Run: Actively monitor with real-time KSPM: Detection and response tooling is usually configured to generate an alert whenever it finds something it thinks is out of the ordinary. The thing is, someone has to see and respond to that alert. Email is great, but how often have you seen an email exactly when it came in? The next step is to actively monitor those alerts and whatever other telemetry the tooling is giving you so that you reduce your response time as much as possible. Ensure the misconfigurations you are seeing in Kubernetes are tied in real-time to the Kubernetes lifecycle versus polling intervals so you have full historical context.
Container Runtime Security
Use an Admission Controller
Not all KSPM solutions include admission control, but this is a critical security feature in controlling what is deployed via Kubernetes. To understand the most basic policies to set, the OWASP Top 10 for Kubernetes is helpful. An admissions controller allows you to enforce policy on Kubernetes objects at deployment time, rejecting those that do not conform to your requirements. It can be used for a variety of purposes, including preventing containers with root permissions from being deployed, verifying artifact signatures before allowing admission, or blocking certain “known-bad” images. Some admissions controllers can also be used to check existing objects in the cluster for compliance (or can be integrated with a scanning tool that does this), giving you the ability to find and remediate insecure or out-of-compliance cluster resources. The use of an admissions controller provides several pathways to greater responsiveness in your cluster. You can rely on its existing ruleset to automatically block objects that run afoul of your policies, providing some degree of built-in responsiveness to bad actors attempting to deploy known-bad or non-compliant resources into your cluster. You can also modify the rules, giving you a pathway for gradually strengthening the security posture of your running workloads. You could even add new rules in direct response to a security threat or incident, giving you another tool as part of your response toolkit.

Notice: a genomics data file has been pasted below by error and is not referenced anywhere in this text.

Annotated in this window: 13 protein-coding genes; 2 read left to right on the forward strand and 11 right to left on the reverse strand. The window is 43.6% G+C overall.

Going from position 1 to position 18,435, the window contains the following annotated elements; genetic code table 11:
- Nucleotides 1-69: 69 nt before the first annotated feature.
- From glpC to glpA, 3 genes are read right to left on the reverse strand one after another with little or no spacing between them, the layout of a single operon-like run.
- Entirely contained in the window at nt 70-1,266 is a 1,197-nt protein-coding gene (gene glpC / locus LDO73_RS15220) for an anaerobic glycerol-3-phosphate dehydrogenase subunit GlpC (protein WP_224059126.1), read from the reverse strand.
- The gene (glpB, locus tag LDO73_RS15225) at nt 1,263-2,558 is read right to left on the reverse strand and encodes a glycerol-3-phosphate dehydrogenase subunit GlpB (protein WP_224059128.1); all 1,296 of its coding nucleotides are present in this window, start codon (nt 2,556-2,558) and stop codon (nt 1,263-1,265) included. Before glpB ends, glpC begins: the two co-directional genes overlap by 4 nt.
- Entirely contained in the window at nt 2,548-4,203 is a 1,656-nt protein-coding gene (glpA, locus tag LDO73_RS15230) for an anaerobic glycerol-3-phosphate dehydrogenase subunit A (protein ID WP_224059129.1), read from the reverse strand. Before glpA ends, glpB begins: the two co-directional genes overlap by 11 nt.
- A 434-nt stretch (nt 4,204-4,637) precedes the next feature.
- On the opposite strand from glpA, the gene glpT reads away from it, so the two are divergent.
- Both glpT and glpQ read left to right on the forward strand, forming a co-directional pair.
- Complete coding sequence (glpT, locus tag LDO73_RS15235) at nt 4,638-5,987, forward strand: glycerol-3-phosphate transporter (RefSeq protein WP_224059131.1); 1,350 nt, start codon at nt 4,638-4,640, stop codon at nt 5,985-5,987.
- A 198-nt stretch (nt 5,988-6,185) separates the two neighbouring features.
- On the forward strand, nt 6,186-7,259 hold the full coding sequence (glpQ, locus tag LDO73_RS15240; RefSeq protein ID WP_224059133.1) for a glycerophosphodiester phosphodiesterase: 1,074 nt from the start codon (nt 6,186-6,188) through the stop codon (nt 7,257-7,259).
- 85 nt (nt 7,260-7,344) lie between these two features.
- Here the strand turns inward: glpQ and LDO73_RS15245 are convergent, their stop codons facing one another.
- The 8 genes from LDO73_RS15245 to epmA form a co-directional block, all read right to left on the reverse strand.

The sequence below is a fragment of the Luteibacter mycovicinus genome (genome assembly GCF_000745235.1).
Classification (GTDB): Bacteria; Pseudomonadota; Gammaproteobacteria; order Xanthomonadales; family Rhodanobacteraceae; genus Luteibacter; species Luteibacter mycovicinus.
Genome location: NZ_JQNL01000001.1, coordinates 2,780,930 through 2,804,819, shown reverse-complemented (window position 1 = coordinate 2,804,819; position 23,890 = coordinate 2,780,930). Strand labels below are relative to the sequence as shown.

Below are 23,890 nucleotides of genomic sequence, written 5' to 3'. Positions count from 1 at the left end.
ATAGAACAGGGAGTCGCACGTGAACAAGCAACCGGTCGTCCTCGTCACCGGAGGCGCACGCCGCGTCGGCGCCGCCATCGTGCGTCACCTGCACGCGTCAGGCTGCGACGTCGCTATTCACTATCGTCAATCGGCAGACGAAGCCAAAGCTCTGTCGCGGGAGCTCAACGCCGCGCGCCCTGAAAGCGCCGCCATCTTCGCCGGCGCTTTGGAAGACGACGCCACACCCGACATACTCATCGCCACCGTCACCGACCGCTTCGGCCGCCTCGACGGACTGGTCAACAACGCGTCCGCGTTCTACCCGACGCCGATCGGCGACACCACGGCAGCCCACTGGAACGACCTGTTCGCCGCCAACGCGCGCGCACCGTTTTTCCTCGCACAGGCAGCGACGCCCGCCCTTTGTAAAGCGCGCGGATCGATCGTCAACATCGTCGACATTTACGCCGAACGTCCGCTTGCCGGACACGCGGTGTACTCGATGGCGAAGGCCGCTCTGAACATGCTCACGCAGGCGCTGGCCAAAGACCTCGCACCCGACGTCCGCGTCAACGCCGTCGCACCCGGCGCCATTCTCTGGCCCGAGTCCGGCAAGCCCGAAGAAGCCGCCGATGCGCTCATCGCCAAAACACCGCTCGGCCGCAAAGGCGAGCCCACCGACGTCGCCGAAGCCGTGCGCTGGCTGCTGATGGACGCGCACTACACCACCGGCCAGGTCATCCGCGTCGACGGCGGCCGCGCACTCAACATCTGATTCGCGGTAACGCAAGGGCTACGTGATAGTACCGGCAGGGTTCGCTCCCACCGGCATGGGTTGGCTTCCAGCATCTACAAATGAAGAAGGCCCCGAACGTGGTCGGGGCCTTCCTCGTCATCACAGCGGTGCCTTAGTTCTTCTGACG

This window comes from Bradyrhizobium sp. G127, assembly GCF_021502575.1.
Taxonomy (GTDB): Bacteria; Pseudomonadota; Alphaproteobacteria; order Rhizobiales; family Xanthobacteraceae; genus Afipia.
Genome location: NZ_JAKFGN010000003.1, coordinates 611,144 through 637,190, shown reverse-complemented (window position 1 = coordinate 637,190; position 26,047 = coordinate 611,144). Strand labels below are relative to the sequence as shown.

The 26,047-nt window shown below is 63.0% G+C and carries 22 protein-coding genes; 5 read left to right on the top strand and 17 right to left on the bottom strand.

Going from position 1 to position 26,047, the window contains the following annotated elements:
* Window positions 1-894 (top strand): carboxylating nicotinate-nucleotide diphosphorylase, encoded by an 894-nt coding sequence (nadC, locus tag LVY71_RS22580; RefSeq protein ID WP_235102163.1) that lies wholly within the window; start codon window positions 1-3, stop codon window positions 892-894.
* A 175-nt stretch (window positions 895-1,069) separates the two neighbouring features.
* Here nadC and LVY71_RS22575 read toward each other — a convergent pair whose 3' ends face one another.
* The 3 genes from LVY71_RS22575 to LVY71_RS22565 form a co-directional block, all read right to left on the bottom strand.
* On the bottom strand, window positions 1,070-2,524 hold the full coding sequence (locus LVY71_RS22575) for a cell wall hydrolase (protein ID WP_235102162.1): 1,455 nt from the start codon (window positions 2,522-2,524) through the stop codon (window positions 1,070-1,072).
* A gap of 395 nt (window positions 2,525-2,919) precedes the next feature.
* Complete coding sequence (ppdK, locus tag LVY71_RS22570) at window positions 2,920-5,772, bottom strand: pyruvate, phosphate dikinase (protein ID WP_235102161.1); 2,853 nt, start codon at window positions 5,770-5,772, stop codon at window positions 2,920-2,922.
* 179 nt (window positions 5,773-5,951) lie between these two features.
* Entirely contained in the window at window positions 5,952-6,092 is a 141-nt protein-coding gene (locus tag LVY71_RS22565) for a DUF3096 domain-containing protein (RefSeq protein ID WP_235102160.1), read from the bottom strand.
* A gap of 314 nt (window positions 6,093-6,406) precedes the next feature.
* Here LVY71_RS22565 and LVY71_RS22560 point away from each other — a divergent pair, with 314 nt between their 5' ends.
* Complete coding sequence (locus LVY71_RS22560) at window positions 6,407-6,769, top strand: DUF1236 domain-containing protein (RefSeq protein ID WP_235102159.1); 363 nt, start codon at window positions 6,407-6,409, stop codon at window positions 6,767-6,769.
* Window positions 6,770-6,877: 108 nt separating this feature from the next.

Crawl: Just deploy one: Get started by deploying an admissions controller with its default rule set. This will provide some degree of protection right out the gate and give you a chance to understand the tool.
Walk: Add a cluster assessment component: This will let you scan your existing workloads against the admissions controller ruleset. It does not eject those workloads, so it’s not a disruptive measure, but it gives you the ability to identify workloads that wouldn’t meet your admissions controller rules and take manual action to remediate.
Run: Begin to write your own rules and do a dry-run before enforcing: Adapt the existing ruleset of the admissions controller based on your specific security requirements and ensure you and your engineering teams understand the impact of admission control policies before enforcing them. As you get comfortable with this, it’ll be easier to add rules on the fly in response to emerging or detected security threats.
Though KSPM is generally more helpful for hardening your clusters versus responding in an incident, there are still configurations and capabilities that can help prevent and respond to incidents, as well as understand the historical context of what happened. Generally, you will need real-time capabilities to excel here, and you will want as much flexibility as possible when dealing with admission control. In the next post in the series, we will discuss more advanced configurations for a defense-in-depth strategy.